And there’s a parable that Jesus told someone who built their house on the rock, a firm foundation,

Pastor Dale Jenkins, New Hope Worship Center, Concord, NC
Photo Courtesy: New Hope Worship Center

Pastor Dale is the Lead Pastor of New Hope Worship Center in Concord, NC, where he has served since 1993 in various pastoral roles, including youth pastor, worship pastor, executive pastor, and lead pastor (since 2006). versus someone who built their house on the sand, and they experienced the same storm. But the outcome was different.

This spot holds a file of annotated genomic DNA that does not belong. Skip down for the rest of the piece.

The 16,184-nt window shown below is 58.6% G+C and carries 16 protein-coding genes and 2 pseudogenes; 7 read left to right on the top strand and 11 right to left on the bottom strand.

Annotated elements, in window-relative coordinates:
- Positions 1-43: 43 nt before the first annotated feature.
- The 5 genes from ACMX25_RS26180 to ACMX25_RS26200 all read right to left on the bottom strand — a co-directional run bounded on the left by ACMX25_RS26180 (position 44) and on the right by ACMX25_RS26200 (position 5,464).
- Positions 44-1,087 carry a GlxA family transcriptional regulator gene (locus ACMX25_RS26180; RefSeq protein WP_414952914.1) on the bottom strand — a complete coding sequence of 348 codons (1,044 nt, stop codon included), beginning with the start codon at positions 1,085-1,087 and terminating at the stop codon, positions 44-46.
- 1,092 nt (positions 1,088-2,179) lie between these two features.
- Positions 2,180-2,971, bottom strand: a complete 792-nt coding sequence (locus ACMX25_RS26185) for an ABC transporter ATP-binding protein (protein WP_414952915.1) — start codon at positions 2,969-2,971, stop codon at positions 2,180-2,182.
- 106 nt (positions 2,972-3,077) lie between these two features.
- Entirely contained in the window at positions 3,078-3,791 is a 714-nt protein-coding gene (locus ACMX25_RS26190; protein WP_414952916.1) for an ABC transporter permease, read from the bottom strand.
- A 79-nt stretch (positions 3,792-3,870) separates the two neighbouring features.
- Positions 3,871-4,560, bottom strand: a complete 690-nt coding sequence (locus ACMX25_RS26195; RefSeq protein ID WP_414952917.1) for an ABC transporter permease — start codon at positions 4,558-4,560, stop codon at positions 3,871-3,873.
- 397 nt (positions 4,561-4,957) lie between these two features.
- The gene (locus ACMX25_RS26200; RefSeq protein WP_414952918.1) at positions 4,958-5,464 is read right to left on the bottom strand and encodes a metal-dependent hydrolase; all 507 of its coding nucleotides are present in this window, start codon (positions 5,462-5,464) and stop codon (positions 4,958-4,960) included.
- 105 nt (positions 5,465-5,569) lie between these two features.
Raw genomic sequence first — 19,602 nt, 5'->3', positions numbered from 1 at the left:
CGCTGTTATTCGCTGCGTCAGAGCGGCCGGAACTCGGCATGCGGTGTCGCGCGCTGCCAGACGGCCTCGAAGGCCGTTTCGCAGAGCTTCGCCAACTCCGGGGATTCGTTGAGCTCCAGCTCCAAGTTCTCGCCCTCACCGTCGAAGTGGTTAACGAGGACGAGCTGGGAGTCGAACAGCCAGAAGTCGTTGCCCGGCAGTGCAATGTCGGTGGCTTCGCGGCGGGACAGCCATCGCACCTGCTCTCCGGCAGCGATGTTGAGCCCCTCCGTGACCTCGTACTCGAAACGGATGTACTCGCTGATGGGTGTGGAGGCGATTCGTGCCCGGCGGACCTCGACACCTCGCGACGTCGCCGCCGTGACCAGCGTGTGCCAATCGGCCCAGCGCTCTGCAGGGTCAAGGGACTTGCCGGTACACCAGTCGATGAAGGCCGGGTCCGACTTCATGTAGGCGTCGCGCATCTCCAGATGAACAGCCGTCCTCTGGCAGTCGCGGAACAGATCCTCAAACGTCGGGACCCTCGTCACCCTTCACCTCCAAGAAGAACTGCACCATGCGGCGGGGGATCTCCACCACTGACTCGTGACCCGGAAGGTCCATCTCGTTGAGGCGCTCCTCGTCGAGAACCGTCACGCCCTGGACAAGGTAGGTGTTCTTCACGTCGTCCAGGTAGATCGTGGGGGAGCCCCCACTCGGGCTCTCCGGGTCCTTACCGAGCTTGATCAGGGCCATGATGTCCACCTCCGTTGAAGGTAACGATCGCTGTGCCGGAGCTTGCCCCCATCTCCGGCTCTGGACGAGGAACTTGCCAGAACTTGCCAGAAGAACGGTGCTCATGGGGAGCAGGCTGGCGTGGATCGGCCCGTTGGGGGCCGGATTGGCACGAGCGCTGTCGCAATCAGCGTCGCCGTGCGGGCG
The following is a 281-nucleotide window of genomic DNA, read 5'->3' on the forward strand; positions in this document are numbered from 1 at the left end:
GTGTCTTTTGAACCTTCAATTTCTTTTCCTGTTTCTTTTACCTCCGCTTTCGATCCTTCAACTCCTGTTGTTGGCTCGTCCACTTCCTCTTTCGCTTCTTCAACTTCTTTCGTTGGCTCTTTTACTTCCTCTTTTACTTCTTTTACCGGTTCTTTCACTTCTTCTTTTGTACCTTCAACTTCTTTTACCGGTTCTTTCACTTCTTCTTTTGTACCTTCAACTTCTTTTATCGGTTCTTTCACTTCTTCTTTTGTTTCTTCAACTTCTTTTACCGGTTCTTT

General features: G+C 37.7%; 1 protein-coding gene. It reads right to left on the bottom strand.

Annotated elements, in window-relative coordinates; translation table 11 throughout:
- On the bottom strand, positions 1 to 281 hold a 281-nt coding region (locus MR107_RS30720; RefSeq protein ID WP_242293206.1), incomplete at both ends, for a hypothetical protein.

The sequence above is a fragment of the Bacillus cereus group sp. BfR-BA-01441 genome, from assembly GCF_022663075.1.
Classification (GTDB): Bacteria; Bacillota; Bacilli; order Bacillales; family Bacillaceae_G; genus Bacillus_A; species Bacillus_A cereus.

And so I think there’s an eternal perspective that we can have, relative to the earthly things that we experience. But the reality is, we’re all feeling the effects of this, and it is affecting a lot of people, godly or otherwise, church-going or not, and we’re having to grapple with that to find our source of peace that goes beyond our earthly circumstances.

Jason Huddle: In yesterday’s message, you talked about Jesus in the boat and the story of when he rebuked the wind and spoke to the waves, and everything calmed down. I don’t expect you to go into the whole message, but can you just give us the bullet points of what was your analogy between that and what we’re going through as a country right now.